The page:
Lyme disease is a bacterial infection caused by a tick bite that affects millions of people world wide every single year. Unfortunately, lyme disease is not recognized as a real illness by the medical field, and this happens almost in all countries, however it does exist and devastates every aspect of the infected patient’s life, both psychologically and physically.
Lyme disease is passed to people by the black legged tick (Ixodes tick), which can easily be identified by its black legs and is widely spread in the United States, most commonly in states such as Connecticut, Massachusetts, Minnesota, New Jersey, Delaware, Maryland, New York, Pennsylvania, Wisconsin and Rhode Island. Not all ticks carry the borrelia burgdorferi bacteria that causes Lyme disease (the male ticks usually carry the borrelia bacteria).
A lot of cases of lyme disease have been reported all over 50 U.S. states, in Canada, Europe and Asia and Australia.The number of people diagnosed with lyme disease is gradually increasing every single year (over 20,000 new cases are reported and confirmed every year in the U.S, however, there are a lot more than just 20,000).
The bacteria enters the bloodstream once the tick starts to penetrate the skin. In almost half of the cases, a circular rash also known as the erythema migrans appears on the skin of the person that has been bitten, and the disease proceeds from there gradually.
The first stage in lyme disease is called the localized stage. A red-ringed rash (erythema migrans) appears on the surface of the skin where the tick has bit. The circular rash usually lasts up to four weeks in most of the cases. In the first stage of Lyme disease other symptoms such as extreme fatigue, headaches, achiness, joint pain, and swelling of lymph glands near the bite point may occur. Most infected patients end up in the emergency room after the bite, and unfortunately they’re given the wrong diagnosis.
The second stage, also known as the disseminated stage, of Lyme disease begins anywhere from 2 weeks to 3 months after the bite. Symptoms of this stage of Lyme disease include rash areas nowhere near the bite point, severe fatigue and pressure headaches, irregular heart rhythm, sensitivity to light and sound, facial paralysis, muscle pain, back aches and muscle spasms. In some cases several other severe neurological symptoms can occur.
The last stage of Lyme disease is called the late stage. Symptoms in the late stage of Lyme disease can range from a few months up to a few years after the bacteria has entered the blood stream. Most people diagnosed with a late stage of Lyme Disease (chronic lyme disease) usually suffer from arthritis, especially in the elbows and knees, chronic fatigue, headaches and other neurological and psychiatric disorders.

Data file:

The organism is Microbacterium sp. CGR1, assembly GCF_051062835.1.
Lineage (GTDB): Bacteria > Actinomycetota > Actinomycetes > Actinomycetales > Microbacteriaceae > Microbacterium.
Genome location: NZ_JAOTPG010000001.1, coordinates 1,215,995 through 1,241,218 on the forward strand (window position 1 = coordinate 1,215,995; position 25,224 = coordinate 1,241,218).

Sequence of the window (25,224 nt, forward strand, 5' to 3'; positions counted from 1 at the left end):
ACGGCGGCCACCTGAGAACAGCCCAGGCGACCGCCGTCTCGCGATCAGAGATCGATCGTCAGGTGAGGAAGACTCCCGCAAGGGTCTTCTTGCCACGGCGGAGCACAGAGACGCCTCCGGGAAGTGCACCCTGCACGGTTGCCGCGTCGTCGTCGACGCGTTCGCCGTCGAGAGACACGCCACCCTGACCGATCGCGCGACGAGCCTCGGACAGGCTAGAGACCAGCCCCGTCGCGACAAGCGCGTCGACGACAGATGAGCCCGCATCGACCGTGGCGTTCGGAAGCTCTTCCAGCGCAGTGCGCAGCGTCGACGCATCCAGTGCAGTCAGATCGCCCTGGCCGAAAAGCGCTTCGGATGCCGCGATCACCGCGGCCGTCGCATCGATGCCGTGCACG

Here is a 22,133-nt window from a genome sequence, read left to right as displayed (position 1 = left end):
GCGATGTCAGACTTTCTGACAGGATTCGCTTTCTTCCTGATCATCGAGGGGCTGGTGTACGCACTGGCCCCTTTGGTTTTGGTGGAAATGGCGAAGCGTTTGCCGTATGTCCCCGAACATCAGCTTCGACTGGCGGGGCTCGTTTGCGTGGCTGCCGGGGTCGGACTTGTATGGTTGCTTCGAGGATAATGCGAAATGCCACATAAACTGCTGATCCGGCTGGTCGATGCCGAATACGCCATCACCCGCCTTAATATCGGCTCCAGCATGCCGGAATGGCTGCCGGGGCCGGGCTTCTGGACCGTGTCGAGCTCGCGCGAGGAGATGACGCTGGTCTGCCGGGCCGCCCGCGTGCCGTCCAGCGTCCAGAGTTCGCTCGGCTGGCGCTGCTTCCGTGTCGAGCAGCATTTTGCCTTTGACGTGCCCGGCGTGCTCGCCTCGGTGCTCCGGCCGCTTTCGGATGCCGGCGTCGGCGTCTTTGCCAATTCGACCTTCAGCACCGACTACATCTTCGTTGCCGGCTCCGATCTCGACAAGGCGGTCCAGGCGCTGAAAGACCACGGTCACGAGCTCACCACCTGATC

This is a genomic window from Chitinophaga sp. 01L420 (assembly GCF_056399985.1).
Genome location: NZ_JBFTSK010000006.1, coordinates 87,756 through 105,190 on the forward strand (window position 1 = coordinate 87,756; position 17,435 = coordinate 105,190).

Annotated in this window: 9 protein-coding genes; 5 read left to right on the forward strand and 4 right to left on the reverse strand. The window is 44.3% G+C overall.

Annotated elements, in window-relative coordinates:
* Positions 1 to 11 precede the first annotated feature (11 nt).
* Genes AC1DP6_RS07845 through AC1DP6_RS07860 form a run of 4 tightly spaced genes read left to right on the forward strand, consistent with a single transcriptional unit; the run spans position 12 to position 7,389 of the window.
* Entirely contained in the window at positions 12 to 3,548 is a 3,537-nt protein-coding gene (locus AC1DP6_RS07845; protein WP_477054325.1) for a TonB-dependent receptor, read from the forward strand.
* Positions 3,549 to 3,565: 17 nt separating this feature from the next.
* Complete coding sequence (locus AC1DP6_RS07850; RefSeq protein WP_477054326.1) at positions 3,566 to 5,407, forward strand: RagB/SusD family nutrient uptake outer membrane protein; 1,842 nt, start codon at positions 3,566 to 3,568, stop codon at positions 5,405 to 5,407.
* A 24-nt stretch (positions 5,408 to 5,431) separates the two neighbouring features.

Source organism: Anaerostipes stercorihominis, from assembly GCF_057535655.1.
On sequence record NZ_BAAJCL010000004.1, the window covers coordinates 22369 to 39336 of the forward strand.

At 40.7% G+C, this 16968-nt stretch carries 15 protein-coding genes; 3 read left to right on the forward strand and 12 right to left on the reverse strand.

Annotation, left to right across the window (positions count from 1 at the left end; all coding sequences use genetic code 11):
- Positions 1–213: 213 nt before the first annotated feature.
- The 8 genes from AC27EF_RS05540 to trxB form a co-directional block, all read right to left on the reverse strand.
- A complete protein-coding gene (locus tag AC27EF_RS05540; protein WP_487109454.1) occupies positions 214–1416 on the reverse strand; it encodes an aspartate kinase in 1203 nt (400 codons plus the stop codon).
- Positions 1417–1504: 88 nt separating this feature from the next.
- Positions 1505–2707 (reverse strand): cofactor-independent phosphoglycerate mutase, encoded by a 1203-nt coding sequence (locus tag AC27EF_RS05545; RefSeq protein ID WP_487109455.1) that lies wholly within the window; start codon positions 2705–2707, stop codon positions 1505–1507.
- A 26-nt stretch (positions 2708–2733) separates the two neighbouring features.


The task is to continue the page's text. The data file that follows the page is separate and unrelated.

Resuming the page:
Lyme disease can be treated and it’s usually done with antibiotics. As in most of the other bacterial infections, it’s better to be diagnosed in the early stages, hence the more effective and less severe the treatment will be. Treatment consists of oral intravenous antibiotics that helps in combating the bacterium. Lyme disease is often a treatable condition, unfortunately most people do not get a proper diagnose and they’re treated for other illnesses that are most likely just a symptom of Lyme disease. Doctors recommend prevention techniques to avoid Lyme disease all over the world.
Important facts about tick bites and Lyme disease:
* Lyme disease is not easy to diagnose, blood tests in 50% of the cases are not accurate, that is why getting educated about Lyme Disease is vital, especially if you have been infected. In most cases, some patients aren’t aware that they have been bitten by a tick and they’re infected.
* A lot of patients that have been infected with the borrelia bacteria are misdiagnosed for years or even decades. Lyme Disease can mimic at least 100 to 300 other serious conditions such as Multiple Sclerosis (MS), amyotrophic lateral sclerosis (ALS), Chron’s Disease, Fibromyalgia, Chronic Fatigue Syndrome (CFS).
- click here for the entire list of conditions that are related to Lyme Borreliosis – Note that this list is for informational purposes only, if you happen to have any of these conditions, that doesn’t mean you are infected with the borrelia bacteria, however it is possible and it’s highly recommended that you do see a doctor and get tested for Lyme Disease as soon as possible.
* In most cases, a tick must be attached to your body for 24 – 36 hours to spread the bacteria to your blood, however that doesn’t mean you cannot get infected in just under one hour since the tick has attached to your body. If you suddenly start feeling ill then you are most likely infected and need to see an infectious disease specialist or an LLMD (lyme literate specialist).
* Black legged ticks can be so small that they are almost impossible to see. Many people with Lyme disease never even saw a tick on their body.
Blood Tests For Lyme Disease
A blood test can be done to check for antibodies to the bacteria that cause Lyme disease. The most commonly used is the ELISA for Lyme disease test. After the ELISA test is done, a secondary test called western blot test is performed to confirm ELISA results.
Sometimes, it’s vital that your health care provider is able to diagnose the early disseminated stage of Lyme Disease (Stage 1) without having doing any blood tests. This will usually happen if you have found the tick and/or know that you have been bitten recently. (a specialist should prescribe a treatment right away).
Antibody Testing For Lyme Disease
Other tests that may be done, when the infection has become more widespread:
* Polymerase Chain Reaction (PCR);
* Borreliacidal Antibody Assay (BAT);
* T-Cell Activation Test;
* Lyme Urine Antigen Test (LUAT);
* Tissue Biopsy and Stainin;
* Dark Field Microscopy (DFM);
* Scanning Electron Microscopy (SEM)
* Spinal Tap (Lumbar puncture to examine spinal fluid)
* MRI of the Brain (Magnetic resonance imaging)